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Hope that my English is good enough to be understood


1)

The West End Watch Co., a little known maison (at least in Italy) that was the first to mount the antichock on an industrial scale on their watches, was among the first to adopt the water-resistant cases FB as well as having significantly contributed to the spread of Swiss watchmaking in the Far East, has often given me pleasant surprises.


West End Watch told me that the watch has been manufactured in the late '30s, presumably at the turn of 1938 and 1939




I would like to be able to tell you something about Mr. ARL Baker, Irish in Belfast




Under the caseback, I found a little surprise




So Mr. Baker was an Official of the 'Indian Civil Service in the early '40s and I went straight to requests for information both to London and India, but despite several reminders, I got only silence ..........

It remains, however, the consolation of having a discrete movement (based FHF 30)....



....
and a watch with a little of history



It is not a precious watch, but of those that I like.


2)

This is a watch that, at least initially, appeared an anomalous one to me.






Logo absent and not gone for external agents.



The movement, and so far nothing in particular, is the classic Longines 10.68Z with blued screws.




The case begins instead to be outside of the usual canons




The most that leaved me puzzled was the dial on which stood the absence of the Longines logo.

Seized from the doubt that it was an assemblage, I contacted Longines

"Dear Mr. Xxxxxx,
Thank you for your e-mail as well as for your interest in LONGINES watches.
#serial number 6’618’295, Wristwatch in steel with leather band. It has a movement caliber 10.68Z
It was invoiced to Messrs West End Watch, at that time our agents for the India, on 05.02.1944.
It is possible that the case was changed by our agent.
You can consider this watch as a original LONGINES watch.
We hope this information is convenient to you, we remain on your disposal and send you our best regards,

Frédéric Donzé
Documentaliste"

West End Watch was then allowed to mount Longines movements in other cases.

I therefore turned to the West End

"Dear Mr Xxxxxx,
Thanks for your message and interest in our West End Watches.

Before West End Watch was purchasing watches bearing its brand name from several historical brands (such as Longines, Cyma, Tissot, Mido, Omega, IWC, Aubry, etc.) West End was the only brand for which Longines was producing watches without the Longines name on dial and case. The West End Watch Co. had started in Bombay. The founder was Mr Droz, whose family company was located in St-Imier and they were neighbours with Longines. West End was also the agent for Longines in India until the late 1950s when the market was closed for the importation of Swiss watches.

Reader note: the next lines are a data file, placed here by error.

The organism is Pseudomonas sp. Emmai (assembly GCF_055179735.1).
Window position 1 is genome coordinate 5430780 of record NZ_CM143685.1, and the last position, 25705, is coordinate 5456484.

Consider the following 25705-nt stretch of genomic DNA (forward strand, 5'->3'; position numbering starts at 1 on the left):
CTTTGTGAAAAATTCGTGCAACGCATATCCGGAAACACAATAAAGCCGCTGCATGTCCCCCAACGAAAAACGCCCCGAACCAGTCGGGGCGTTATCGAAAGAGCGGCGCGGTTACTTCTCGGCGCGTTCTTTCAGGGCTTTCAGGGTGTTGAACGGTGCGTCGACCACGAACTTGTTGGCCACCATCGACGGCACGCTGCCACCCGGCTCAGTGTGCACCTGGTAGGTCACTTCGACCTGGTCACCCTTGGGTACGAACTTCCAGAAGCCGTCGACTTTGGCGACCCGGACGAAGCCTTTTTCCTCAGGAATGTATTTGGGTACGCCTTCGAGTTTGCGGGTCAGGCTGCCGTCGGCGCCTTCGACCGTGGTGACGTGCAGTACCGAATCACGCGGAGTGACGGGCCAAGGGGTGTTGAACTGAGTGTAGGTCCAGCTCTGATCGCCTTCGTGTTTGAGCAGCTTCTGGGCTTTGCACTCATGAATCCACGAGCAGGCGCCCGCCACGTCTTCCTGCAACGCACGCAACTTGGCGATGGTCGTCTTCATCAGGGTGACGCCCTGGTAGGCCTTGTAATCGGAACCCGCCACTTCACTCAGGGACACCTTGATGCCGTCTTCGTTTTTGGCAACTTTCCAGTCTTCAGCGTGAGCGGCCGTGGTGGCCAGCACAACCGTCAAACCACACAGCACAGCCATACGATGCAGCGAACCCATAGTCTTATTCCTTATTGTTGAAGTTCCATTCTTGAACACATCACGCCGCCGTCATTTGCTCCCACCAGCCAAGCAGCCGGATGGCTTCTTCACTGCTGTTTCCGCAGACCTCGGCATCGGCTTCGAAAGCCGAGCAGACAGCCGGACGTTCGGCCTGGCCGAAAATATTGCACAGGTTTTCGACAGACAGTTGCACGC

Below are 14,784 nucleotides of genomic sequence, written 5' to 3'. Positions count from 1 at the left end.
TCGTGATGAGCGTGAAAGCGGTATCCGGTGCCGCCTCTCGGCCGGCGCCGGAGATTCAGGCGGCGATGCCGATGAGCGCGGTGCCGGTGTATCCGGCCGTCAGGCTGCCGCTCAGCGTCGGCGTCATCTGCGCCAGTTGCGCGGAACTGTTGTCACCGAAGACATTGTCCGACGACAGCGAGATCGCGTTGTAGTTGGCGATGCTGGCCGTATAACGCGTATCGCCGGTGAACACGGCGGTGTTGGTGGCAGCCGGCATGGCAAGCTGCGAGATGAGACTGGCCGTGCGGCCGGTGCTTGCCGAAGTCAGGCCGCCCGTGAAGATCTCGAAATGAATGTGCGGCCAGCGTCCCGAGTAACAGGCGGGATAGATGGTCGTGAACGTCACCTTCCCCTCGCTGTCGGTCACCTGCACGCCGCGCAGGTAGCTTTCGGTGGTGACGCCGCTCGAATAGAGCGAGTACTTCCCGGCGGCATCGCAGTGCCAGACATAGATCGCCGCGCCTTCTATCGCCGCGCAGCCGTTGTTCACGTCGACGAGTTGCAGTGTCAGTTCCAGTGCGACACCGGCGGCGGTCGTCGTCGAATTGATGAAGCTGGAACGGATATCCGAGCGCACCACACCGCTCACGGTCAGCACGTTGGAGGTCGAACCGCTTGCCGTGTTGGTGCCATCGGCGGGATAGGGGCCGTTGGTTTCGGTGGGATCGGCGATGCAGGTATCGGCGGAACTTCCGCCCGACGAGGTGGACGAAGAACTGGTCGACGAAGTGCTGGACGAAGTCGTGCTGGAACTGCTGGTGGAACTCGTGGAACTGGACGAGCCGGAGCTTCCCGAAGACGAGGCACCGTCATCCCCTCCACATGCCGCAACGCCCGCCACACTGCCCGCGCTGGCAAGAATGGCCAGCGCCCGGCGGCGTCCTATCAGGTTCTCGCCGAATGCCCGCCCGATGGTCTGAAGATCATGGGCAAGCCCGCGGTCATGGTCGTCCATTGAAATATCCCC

The West End Watch Co. was taken over in 1973 and offices moved from Geneva to Le Noirmont (Jura). Then, again, in 2001, the company was taken over and moved from Le Noirmont to the present place Leytron (Vallese). Not all archives have followed over the decades, not speaking about the offices in India which were closed down in the 1950s and 2000 for the last one.
However, the date you mentionate is absolutely realistic; Longines has supplied West End until the 1950s.
Regarding Borgel cases, see the very interesting article under The history of François Borgel, Louisa Borgel and the Taubert family - watch case makers of Geneva, Switzerland
We remain at your entire disposal for further information
With best regards from Canton Vallese (not far away from Milano!).
WE/J. Monnat Jr - CEO"

I learned something really interesting about the relationship between Longines and the West End Watch Co, as well as between West End and Borgel.

3)

Here the "anomaly" is repeated in this watch: a West End-Multifort




Caseback marked WEW and properly coupled with the case




The movement, the classic Mido1941 based on AS, is marked WEW




Let’s compare this watch with a “classic” Mido; case and dial (except for the different spheres and finishing) are the same




Casebacks and serial numbers have the same style





The watch has been manufactured by Mido and it is registered in their archives


“Dear Mr. Xxxxxx,
We thank you for your request and for your interest in Mido watches.
All we can say about this watch is that the year of manufacture is 1942.
We stay at your disposal for any other information.
Best Regards

MIDO SA
Delphine Huot”